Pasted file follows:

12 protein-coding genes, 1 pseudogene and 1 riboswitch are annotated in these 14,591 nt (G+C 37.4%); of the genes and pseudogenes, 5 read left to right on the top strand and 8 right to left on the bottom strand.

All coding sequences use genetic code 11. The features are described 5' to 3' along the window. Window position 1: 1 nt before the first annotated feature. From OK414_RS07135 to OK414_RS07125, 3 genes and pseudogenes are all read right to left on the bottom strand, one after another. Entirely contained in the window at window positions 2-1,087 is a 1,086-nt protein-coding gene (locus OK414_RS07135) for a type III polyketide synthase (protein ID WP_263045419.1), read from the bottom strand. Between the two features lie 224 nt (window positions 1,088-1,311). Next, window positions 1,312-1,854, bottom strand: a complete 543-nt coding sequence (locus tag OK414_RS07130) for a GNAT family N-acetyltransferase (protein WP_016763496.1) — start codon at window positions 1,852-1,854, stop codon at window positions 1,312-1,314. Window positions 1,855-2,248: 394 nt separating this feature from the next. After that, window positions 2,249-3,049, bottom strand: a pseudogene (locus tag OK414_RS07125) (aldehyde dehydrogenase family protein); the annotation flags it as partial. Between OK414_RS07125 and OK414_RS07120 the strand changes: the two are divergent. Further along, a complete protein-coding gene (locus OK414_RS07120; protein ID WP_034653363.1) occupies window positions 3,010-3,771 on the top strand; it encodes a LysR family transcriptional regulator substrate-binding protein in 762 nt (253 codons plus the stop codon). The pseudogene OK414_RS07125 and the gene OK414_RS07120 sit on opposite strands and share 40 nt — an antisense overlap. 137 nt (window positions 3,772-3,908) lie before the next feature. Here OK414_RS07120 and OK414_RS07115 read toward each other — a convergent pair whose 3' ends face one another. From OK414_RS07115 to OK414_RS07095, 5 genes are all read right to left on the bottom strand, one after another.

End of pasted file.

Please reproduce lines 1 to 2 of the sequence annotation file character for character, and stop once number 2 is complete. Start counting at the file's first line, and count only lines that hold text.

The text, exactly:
12 protein-coding genes, 1 pseudogene and 1 riboswitch are annotated in these 14,591 nt (G+C 37.4%); of the genes and pseudogenes, 5 read left to right on the top strand and 8 right to left on the bottom strand.

All coding sequences use genetic code 11. The features are described 5' to 3' along the window. Window position 1: 1 nt before the first annotated feature. From OK414_RS07135 to OK414_RS07125, 3 genes and pseudogenes are all read right to left on the bottom strand, one after another. Entirely contained in the window at window positions 2-1,087 is a 1,086-nt protein-coding gene (locus OK414_RS07135) for a type III polyketide synthase (protein ID WP_263045419.1), read from the bottom strand. Between the two features lie 224 nt (window positions 1,088-1,311). Next, window positions 1,312-1,854, bottom strand: a complete 543-nt coding sequence (locus tag OK414_RS07130) for a GNAT family N-acetyltransferase (protein WP_016763496.1) — start codon at window positions 1,852-1,854, stop codon at window positions 1,312-1,314. Window positions 1,855-2,248: 394 nt separating this feature from the next. After that, window positions 2,249-3,049, bottom strand: a pseudogene (locus tag OK414_RS07125) (aldehyde dehydrogenase family protein); the annotation flags it as partial. Between OK414_RS07125 and OK414_RS07120 the strand changes: the two are divergent. Further along, a complete protein-coding gene (locus OK414_RS07120; protein ID WP_034653363.1) occupies window positions 3,010-3,771 on the top strand; it encodes a LysR family transcriptional regulator substrate-binding protein in 762 nt (253 codons plus the stop codon). The pseudogene OK414_RS07125 and the gene OK414_RS07120 sit on opposite strands and share 40 nt — an antisense overlap. 137 nt (window positions 3,772-3,908) lie before the next feature. Here OK414_RS07120 and OK414_RS07115 read toward each other — a convergent pair whose 3' ends face one another. From OK414_RS07115 to OK414_RS07095, 5 genes are all read right to left on the bottom strand, one after another.